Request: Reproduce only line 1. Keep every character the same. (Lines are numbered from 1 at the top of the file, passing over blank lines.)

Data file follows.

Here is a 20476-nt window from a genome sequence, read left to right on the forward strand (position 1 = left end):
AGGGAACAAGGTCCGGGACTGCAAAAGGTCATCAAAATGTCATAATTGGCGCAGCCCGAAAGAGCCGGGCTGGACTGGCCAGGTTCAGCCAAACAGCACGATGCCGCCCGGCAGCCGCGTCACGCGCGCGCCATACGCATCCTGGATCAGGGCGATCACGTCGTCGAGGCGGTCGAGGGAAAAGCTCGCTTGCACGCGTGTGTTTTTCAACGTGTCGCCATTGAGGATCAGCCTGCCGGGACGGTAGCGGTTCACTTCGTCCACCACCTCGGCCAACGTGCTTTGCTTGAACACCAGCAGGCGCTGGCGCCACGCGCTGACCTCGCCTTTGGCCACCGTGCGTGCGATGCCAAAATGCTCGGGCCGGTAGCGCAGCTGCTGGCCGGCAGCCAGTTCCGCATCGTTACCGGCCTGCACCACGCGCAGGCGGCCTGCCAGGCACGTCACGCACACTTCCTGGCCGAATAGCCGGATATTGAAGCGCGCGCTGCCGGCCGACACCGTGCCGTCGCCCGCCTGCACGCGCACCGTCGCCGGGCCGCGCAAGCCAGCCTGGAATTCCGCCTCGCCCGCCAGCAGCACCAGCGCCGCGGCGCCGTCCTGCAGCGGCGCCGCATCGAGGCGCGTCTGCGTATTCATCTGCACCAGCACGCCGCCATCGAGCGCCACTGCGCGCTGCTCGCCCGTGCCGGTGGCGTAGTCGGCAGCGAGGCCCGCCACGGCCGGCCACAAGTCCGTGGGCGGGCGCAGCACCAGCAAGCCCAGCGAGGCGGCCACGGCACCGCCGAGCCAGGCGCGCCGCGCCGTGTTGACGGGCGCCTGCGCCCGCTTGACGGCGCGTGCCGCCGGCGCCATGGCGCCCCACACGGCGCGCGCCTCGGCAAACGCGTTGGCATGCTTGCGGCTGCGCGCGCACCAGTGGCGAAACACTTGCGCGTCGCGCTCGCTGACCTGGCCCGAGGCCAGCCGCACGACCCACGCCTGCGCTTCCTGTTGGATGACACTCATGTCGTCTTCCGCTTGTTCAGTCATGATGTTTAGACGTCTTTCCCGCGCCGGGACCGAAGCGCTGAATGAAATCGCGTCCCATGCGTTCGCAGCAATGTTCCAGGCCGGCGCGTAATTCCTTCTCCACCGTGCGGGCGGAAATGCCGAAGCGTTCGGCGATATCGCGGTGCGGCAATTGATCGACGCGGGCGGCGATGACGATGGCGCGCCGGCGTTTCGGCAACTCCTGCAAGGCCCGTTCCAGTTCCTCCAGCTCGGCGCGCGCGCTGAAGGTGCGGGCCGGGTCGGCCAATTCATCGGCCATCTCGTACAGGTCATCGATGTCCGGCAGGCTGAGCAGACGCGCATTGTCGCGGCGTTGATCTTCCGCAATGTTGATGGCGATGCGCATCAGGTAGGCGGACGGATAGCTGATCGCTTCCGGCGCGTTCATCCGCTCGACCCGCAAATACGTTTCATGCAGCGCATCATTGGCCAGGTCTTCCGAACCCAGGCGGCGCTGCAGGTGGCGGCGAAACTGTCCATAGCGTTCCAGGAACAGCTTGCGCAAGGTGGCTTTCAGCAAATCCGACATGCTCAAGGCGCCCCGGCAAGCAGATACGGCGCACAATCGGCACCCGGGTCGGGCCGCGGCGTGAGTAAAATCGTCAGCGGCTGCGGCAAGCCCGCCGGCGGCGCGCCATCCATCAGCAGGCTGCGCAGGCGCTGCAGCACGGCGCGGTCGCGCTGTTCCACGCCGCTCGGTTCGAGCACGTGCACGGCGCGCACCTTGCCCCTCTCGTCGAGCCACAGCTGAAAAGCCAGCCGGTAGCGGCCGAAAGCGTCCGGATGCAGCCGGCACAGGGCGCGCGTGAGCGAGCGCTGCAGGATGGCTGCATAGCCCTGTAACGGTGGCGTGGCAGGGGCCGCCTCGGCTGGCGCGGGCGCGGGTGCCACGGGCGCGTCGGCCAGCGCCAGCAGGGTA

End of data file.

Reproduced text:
Here is a 20476-nt window from a genome sequence, read left to right on the forward strand (position 1 = left end):